Aster Medcity doctor's gifts a new life to 38-year-old Farooq
Aug 24, 2021, 12:14:00 PM
Kochi -- Farooq. V, a 38-year-old native hailing from ponnani, Malappuram is a unique survivor of a disease that has an otherwise very high death rate, said Dr. Prakash K, Senior Consultant Gastrosurgery, Aster Medcity, Kochi. We all know that Covid 19 could affect the lungs kidneys and various other organs. Blockage of blood vessels to the intestine and massive bowel gangrene is a fatal but less known complication with a very high mortality rate. There were recent case series from Rajasthan and from western countries with equally high mortality rates. Here is our patient who had all complications of Covid 19, massive bowel gangrene, multiple surgeries, and sepsis, and yet with the persistent collective approach of the critical care team and surgeons, such a patient could also be saved. Dr. Prakash Added
This patient a 38 years old daily wages worker was diagnosed to have Covid 19- infection in mid-June and later on was admitted in a Government Medical College with severe abdominal pain and weakness. Doctors know that Covid 19 infection precipitates blood clotting and can affect the lungs, kidneys, brain, and sometimes intestines. When blood vessels to the intestine are blocked due to massive thrombosis a good length of the intestine could turn non-viable and becomes gangrenous. Usually, massive bowel gangrenes is a fatal condition as it results in severe sepsis in a few hours’ time unless an emergency surgical intervention is done. During surgery, if a patient has nonviable bowel for a considerable length, the only option is to remove the dead intestine and it might result in a shortage of length of available healthy intestine for long term survival which is termed as ‘” short bowel syndrome” in medical terms.
Our patient also had bowel gangrene and to save his life a good proportion of the small intestine had to be removed surgically. As the ends of bowels were not healthy for re-joining together the surgeons at Medical College brought the ends of the bowel as a stoma. However, as it was difficult to maintain him with high output stoma and the early reversal was performed. The ends of the intestine were joined together, but unfortunately, he had leakage from the bowel anastomosis and he became septic, and hence referred to Aster Medcity Kochi.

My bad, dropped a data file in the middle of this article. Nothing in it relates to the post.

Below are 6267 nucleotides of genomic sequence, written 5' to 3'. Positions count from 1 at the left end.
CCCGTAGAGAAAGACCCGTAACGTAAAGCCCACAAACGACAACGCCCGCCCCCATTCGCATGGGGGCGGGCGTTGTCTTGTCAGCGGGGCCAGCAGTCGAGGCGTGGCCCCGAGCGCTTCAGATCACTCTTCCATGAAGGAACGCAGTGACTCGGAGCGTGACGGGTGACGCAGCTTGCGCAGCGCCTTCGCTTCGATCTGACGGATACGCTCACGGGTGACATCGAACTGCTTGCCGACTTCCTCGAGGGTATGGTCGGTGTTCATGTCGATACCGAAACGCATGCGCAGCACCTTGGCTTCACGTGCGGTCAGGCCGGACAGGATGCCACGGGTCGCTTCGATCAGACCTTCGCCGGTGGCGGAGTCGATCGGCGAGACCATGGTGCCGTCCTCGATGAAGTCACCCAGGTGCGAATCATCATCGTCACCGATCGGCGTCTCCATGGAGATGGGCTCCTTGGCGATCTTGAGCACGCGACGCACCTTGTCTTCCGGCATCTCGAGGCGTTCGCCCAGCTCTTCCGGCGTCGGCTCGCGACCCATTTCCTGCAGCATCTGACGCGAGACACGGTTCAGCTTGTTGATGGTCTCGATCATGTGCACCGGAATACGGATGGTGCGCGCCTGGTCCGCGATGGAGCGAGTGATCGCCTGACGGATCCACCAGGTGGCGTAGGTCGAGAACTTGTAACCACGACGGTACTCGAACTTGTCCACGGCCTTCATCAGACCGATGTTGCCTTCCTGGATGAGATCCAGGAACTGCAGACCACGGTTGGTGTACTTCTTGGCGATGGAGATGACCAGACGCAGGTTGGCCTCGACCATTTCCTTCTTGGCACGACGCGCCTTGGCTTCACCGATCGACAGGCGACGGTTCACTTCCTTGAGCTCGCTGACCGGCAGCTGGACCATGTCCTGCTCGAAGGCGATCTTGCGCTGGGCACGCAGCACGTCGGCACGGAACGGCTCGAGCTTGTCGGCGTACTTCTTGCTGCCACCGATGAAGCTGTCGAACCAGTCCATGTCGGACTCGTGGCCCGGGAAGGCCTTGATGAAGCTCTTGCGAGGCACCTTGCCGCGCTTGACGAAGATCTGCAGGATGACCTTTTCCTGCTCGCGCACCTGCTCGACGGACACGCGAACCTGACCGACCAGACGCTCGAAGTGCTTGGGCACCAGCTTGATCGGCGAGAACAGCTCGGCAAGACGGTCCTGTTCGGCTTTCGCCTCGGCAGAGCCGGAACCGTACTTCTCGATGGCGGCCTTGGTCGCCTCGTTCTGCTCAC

At the time of admission, he was on a ventilator, partly due to resolving Covid -19 infection and partly due to ongoing sepsis, his BP and urine output were low and he was in florid sepsis. A medical team comprising Anesthesia & Critical Care Head Dr. Suresh G Nair, Consultant Dr. Jobin, and Gastro surgeons Dr. Prakash K, Dr. Kamalesh, Dr. Vipin, and Dr. Sidharth were succeeded in stabilizing patient within 6 days and removing the ventilator support. The next challenges were leaking intestines, respiratory
distress, and difficulty sustaining him with nutritional support. Yet, he was not fit for another surgery to correct his leaking intestine.
His general condition was improved and after 3 weeks he was more or less ready for the corrective surgery. The challenges during the surgery to correct his intestinal fistula were multi-fold. Dense adhesions due to sepsis, a short length of intestine leaving no room for additional resection of bowel, suboptimal blood supply to the bowel due to previous blood clots, and mentally and nutritionally compromised patient were the major concerns. As expected it was a difficult surgery lasting for 6 hours. With careful and painstaking dissection the gastro surgery team could identify the fistula, repair it, and join the bowel together without further length loss. His postoperative course was also stormy, but over the next 10 days, he made a slow and steady improvement and was discharged uneventfully. Aster Medcity management has also pitched in supporting the patient's family to arrange financial help and giving necessary concessions.